Klein’s Camp has a concession, which essentially means they have a 2500 acre
parcel of land that has a ton of wild animals (we drove through it) that rich people
can pay to hunt on and locals are not allowed to graze on. (See a trend?)
The next day we drove to a solidarity boma, which essentially was similar to the
cultural boma except it was filled with men and women but I’m not sure exactly
what it was as we didn’t stay long (Wait for the story). We ate lunch together then
were told we were helping build this place. We dragged acacia bushes and threw
them on top of large leaves already encircling the boma to make the outer wall of
the boma. We then went inside to help sweep poop from the goats and lambs (I
mostly held a dehydrated lamb, I got distracted), and when we walked out to go to
the meeting we were promised with these women we were greeted by a well-
dressed man wearing a grenade launcher, balding, maybe fifties, and two younger
20ish year olds similarly armed to his left. He told us to calmly follow him back to
the area where he ate lunch and everything would be okay. We followed him and
looked around to see a total of 12 men surrounding all the other women and PWC
folk as well as Emanyatta teachers. He had us centralize around the lunch table and
wait. We couldn’t find Maanda and just sat there waiting for 10 minutes. When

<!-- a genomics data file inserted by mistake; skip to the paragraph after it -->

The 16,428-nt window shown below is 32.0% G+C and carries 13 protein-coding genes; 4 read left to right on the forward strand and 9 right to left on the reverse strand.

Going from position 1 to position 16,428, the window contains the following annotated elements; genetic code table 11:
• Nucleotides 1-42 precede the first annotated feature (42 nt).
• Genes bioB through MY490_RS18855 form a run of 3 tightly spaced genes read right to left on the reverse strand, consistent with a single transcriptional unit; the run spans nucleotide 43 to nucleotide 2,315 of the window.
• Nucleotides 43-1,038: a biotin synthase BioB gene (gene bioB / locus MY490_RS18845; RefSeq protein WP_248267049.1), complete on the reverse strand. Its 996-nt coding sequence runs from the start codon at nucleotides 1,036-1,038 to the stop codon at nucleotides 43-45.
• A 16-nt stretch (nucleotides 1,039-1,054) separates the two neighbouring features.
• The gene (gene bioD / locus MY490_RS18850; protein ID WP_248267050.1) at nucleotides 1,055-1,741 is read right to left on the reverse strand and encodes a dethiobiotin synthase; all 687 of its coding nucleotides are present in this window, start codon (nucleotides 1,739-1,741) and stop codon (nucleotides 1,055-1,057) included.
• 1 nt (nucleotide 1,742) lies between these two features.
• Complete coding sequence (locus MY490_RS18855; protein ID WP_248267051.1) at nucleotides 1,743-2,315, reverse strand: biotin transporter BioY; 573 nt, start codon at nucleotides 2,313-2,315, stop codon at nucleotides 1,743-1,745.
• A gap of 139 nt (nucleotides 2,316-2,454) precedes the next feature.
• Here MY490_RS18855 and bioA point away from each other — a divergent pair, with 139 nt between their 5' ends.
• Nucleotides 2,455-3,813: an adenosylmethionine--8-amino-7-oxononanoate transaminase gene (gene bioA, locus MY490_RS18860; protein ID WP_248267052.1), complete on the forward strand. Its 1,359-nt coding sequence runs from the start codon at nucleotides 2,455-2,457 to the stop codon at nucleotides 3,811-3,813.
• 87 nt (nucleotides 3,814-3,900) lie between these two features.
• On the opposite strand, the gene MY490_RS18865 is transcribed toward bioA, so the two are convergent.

Maanda emerged from a nearby building with a woman dressed in uniform
(immigration officer Angela), the man introduced himself as the chief of police of
Loliondo. He asked Maanda why we were here. When our professor tried to talk he
cut him off and would only speak in Maanda, in English so we could hear. He
accused her of conspiring with international people, she explained calmly we were
students partnering with Emanyatta and many students have been hosted by her
and PWC. (Side note: Maanda was arrested 3 days before we arrived and accused of
“spying” as a Belgian woman is slandering he Tanzanian government using
information from PWC but she is doing it in a get-the-information-out-and-it’ll-fix-
everything type way and it’s really not helping the PWC cause, nor is Maanda
talking to her at all) He accused her of so many things I couldn’t follow cause none
of it made sense. His main idea was that she was having an illegal meeting, yet we
hadn’t even met. We swept shit and haven’t even had a chance to talk.
The government has been imposing a lot of weird laws recently such as a
meeting of over 10 people in a public site must be reported to the police. She said
she hadn’t heard of it and had been meeting for years but would be happy to
comply in the future but the man didn’t listen. He then went around individually to
just the UW students and asked us individually what our majors were and said why
are biologists, international studies, and political science majors all with you?
Suspicious right? Wrong. Our professor said we were studying ecotourism but the